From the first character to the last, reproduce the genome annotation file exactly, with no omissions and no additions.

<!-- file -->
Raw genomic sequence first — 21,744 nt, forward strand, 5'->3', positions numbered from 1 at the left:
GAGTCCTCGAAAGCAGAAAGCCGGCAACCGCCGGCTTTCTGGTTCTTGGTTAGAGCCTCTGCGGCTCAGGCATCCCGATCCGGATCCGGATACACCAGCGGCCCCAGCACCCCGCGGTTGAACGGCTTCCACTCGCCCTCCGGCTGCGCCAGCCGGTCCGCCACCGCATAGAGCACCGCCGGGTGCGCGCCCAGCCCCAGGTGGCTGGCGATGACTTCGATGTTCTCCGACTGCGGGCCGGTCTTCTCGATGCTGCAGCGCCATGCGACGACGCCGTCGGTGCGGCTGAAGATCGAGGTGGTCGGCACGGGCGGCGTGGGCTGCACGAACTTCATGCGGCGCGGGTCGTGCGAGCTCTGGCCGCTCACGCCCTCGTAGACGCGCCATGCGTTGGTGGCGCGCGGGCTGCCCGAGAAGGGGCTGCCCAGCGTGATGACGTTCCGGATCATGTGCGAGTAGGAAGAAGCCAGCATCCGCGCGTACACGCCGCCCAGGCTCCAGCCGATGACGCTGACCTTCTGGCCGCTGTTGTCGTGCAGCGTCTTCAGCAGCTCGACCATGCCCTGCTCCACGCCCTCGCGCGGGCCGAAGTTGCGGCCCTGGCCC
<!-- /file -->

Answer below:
Raw genomic sequence first — 21,744 nt, forward strand, 5'->3', positions numbered from 1 at the left:
GAGTCCTCGAAAGCAGAAAGCCGGCAACCGCCGGCTTTCTGGTTCTTGGTTAGAGCCTCTGCGGCTCAGGCATCCCGATCCGGATCCGGATACACCAGCGGCCCCAGCACCCCGCGGTTGAACGGCTTCCACTCGCCCTCCGGCTGCGCCAGCCGGTCCGCCACCGCATAGAGCACCGCCGGGTGCGCGCCCAGCCCCAGGTGGCTGGCGATGACTTCGATGTTCTCCGACTGCGGGCCGGTCTTCTCGATGCTGCAGCGCCATGCGACGACGCCGTCGGTGCGGCTGAAGATCGAGGTGGTCGGCACGGGCGGCGTGGGCTGCACGAACTTCATGCGGCGCGGGTCGTGCGAGCTCTGGCCGCTCACGCCCTCGTAGACGCGCCATGCGTTGGTGGCGCGCGGGCTGCCCGAGAAGGGGCTGCCCAGCGTGATGACGTTCCGGATCATGTGCGAGTAGGAAGAAGCCAGCATCCGCGCGTACACGCCGCCCAGGCTCCAGCCGATGACGCTGACCTTCTGGCCGCTGTTGTCGTGCAGCGTCTTCAGCAGCTCGACCATGCCCTGCTCCACGCCCTCGCGCGGGCCGAAGTTGCGGCCCTGGCCC